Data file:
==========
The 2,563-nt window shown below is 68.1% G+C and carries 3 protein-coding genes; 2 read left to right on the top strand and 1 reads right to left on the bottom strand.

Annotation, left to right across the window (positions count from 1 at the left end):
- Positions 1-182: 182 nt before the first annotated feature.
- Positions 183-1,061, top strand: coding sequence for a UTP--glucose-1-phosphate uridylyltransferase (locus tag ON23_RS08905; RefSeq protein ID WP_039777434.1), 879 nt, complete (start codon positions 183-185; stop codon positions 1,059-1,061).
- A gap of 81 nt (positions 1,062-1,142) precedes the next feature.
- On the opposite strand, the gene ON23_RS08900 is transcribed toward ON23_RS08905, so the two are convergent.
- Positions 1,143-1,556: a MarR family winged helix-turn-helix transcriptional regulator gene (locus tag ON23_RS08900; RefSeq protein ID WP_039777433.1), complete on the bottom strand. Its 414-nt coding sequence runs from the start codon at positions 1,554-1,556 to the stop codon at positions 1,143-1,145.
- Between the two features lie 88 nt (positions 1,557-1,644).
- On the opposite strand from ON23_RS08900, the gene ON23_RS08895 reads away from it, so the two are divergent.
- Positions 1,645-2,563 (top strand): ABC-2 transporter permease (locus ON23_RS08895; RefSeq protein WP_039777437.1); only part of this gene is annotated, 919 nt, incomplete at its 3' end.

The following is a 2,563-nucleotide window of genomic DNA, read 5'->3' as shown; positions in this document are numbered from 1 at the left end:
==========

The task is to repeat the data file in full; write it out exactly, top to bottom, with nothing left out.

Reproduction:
The 2,563-nt window shown below is 68.1% G+C and carries 3 protein-coding genes; 2 read left to right on the top strand and 1 reads right to left on the bottom strand.

Annotation, left to right across the window (positions count from 1 at the left end):
- Positions 1-182: 182 nt before the first annotated feature.
- Positions 183-1,061, top strand: coding sequence for a UTP--glucose-1-phosphate uridylyltransferase (locus tag ON23_RS08905; RefSeq protein ID WP_039777434.1), 879 nt, complete (start codon positions 183-185; stop codon positions 1,059-1,061).
- A gap of 81 nt (positions 1,062-1,142) precedes the next feature.
- On the opposite strand, the gene ON23_RS08900 is transcribed toward ON23_RS08905, so the two are convergent.
- Positions 1,143-1,556: a MarR family winged helix-turn-helix transcriptional regulator gene (locus tag ON23_RS08900; RefSeq protein ID WP_039777433.1), complete on the bottom strand. Its 414-nt coding sequence runs from the start codon at positions 1,554-1,556 to the stop codon at positions 1,143-1,145.
- Between the two features lie 88 nt (positions 1,557-1,644).
- On the opposite strand from ON23_RS08900, the gene ON23_RS08895 reads away from it, so the two are divergent.
- Positions 1,645-2,563 (top strand): ABC-2 transporter permease (locus ON23_RS08895; RefSeq protein WP_039777437.1); only part of this gene is annotated, 919 nt, incomplete at its 3' end.

The following is a 2,563-nucleotide window of genomic DNA, read 5'->3' as shown; positions in this document are numbered from 1 at the left end: